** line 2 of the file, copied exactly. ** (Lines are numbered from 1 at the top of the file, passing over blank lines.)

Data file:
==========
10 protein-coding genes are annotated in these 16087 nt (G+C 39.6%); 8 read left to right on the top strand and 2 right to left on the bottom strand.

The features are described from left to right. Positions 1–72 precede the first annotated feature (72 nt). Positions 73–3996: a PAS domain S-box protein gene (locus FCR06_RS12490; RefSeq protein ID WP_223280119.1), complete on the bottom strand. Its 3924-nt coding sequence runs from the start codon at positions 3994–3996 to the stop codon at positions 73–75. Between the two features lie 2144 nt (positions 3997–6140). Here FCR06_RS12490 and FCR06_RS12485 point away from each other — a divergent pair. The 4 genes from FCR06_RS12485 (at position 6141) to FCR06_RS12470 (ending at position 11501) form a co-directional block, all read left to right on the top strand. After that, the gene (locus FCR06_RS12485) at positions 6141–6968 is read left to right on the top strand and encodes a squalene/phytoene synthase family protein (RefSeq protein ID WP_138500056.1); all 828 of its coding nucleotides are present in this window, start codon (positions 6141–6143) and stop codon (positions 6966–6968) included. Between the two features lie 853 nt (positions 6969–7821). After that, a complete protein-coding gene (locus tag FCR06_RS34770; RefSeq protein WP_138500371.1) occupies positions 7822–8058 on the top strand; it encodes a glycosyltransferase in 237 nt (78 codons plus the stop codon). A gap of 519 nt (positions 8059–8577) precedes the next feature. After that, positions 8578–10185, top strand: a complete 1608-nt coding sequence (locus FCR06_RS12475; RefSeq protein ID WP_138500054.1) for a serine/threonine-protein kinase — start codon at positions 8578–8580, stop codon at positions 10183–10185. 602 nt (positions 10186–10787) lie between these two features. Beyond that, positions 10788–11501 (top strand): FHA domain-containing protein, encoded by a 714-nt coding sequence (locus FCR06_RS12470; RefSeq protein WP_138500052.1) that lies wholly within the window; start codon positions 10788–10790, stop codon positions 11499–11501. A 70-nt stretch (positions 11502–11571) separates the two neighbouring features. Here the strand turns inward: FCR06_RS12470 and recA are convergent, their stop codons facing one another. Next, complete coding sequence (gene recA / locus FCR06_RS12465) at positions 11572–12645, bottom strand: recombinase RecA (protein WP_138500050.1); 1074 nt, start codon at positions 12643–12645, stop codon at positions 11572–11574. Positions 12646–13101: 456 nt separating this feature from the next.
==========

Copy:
The features are described from left to right. Positions 1–72 precede the first annotated feature (72 nt). Positions 73–3996: a PAS domain S-box protein gene (locus FCR06_RS12490; RefSeq protein ID WP_223280119.1), complete on the bottom strand. Its 3924-nt coding sequence runs from the start codon at positions 3994–3996 to the stop codon at positions 73–75. Between the two features lie 2144 nt (positions 3997–6140). Here FCR06_RS12490 and FCR06_RS12485 point away from each other — a divergent pair. The 4 genes from FCR06_RS12485 (at position 6141) to FCR06_RS12470 (ending at position 11501) form a co-directional block, all read left to right on the top strand. After that, the gene (locus FCR06_RS12485) at positions 6141–6968 is read left to right on the top strand and encodes a squalene/phytoene synthase family protein (RefSeq protein ID WP_138500056.1); all 828 of its coding nucleotides are present in this window, start codon (positions 6141–6143) and stop codon (positions 6966–6968) included. Between the two features lie 853 nt (positions 6969–7821). After that, a complete protein-coding gene (locus tag FCR06_RS34770; RefSeq protein WP_138500371.1) occupies positions 7822–8058 on the top strand; it encodes a glycosyltransferase in 237 nt (78 codons plus the stop codon). A gap of 519 nt (positions 8059–8577) precedes the next feature. After that, positions 8578–10185, top strand: a complete 1608-nt coding sequence (locus FCR06_RS12475; RefSeq protein ID WP_138500054.1) for a serine/threonine-protein kinase — start codon at positions 8578–8580, stop codon at positions 10183–10185. 602 nt (positions 10186–10787) lie between these two features. Beyond that, positions 10788–11501 (top strand): FHA domain-containing protein, encoded by a 714-nt coding sequence (locus FCR06_RS12470; RefSeq protein WP_138500052.1) that lies wholly within the window; start codon positions 10788–10790, stop codon positions 11499–11501. A 70-nt stretch (positions 11502–11571) separates the two neighbouring features. Here the strand turns inward: FCR06_RS12470 and recA are convergent, their stop codons facing one another. Next, complete coding sequence (gene recA / locus FCR06_RS12465) at positions 11572–12645, bottom strand: recombinase RecA (protein WP_138500050.1); 1074 nt, start codon at positions 12643–12645, stop codon at positions 11572–11574. Positions 12646–13101: 456 nt separating this feature from the next.